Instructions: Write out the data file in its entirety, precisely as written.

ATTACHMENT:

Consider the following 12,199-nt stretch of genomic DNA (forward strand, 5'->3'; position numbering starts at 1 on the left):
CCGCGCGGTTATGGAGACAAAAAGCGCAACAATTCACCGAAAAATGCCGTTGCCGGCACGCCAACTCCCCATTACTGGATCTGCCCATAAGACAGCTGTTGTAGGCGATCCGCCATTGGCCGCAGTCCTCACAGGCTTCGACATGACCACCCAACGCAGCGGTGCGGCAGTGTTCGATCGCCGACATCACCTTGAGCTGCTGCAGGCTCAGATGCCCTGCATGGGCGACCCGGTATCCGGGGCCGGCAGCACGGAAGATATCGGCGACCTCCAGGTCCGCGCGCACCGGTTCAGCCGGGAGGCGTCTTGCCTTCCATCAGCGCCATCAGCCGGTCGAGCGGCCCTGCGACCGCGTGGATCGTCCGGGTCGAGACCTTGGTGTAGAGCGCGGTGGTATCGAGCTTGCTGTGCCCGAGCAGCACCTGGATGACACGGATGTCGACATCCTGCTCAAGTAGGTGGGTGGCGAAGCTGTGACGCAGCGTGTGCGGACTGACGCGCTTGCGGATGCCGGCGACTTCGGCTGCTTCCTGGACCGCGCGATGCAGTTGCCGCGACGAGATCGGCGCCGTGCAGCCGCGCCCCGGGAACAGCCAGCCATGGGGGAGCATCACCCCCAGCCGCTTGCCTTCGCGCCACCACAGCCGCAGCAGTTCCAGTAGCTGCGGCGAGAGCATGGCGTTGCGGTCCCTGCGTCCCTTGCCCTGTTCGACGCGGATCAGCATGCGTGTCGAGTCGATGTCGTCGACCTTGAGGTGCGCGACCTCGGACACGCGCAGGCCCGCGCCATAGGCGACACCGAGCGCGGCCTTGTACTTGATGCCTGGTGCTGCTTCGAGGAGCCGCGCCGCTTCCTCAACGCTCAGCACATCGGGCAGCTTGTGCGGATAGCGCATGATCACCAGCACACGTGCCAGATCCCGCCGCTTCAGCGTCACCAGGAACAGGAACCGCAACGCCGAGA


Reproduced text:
Consider the following 12,199-nt stretch of genomic DNA (forward strand, 5'->3'; position numbering starts at 1 on the left):
CCGCGCGGTTATGGAGACAAAAAGCGCAACAATTCACCGAAAAATGCCGTTGCCGGCACGCCAACTCCCCATTACTGGATCTGCCCATAAGACAGCTGTTGTAGGCGATCCGCCATTGGCCGCAGTCCTCACAGGCTTCGACATGACCACCCAACGCAGCGGTGCGGCAGTGTTCGATCGCCGACATCACCTTGAGCTGCTGCAGGCTCAGATGCCCTGCATGGGCGACCCGGTATCCGGGGCCGGCAGCACGGAAGATATCGGCGACCTCCAGGTCCGCGCGCACCGGTTCAGCCGGGAGGCGTCTTGCCTTCCATCAGCGCCATCAGCCGGTCGAGCGGCCCTGCGACCGCGTGGATCGTCCGGGTCGAGACCTTGGTGTAGAGCGCGGTGGTATCGAGCTTGCTGTGCCCGAGCAGCACCTGGATGACACGGATGTCGACATCCTGCTCAAGTAGGTGGGTGGCGAAGCTGTGACGCAGCGTGTGCGGACTGACGCGCTTGCGGATGCCGGCGACTTCGGCTGCTTCCTGGACCGCGCGATGCAGTTGCCGCGACGAGATCGGCGCCGTGCAGCCGCGCCCCGGGAACAGCCAGCCATGGGGGAGCATCACCCCCAGCCGCTTGCCTTCGCGCCACCACAGCCGCAGCAGTTCCAGTAGCTGCGGCGAGAGCATGGCGTTGCGGTCCCTGCGTCCCTTGCCCTGTTCGACGCGGATCAGCATGCGTGTCGAGTCGATGTCGTCGACCTTGAGGTGCGCGACCTCGGACACGCGCAGGCCCGCGCCATAGGCGACACCGAGCGCGGCCTTGTACTTGATGCCTGGTGCTGCTTCGAGGAGCCGCGCCGCTTCCTCAACGCTCAGCACATCGGGCAGCTTGTGCGGATAGCGCATGATCACCAGCACACGTGCCAGATCCCGCCGCTTCAGCGTCACCAGGAACAGGAACCGCAACGCCGAGA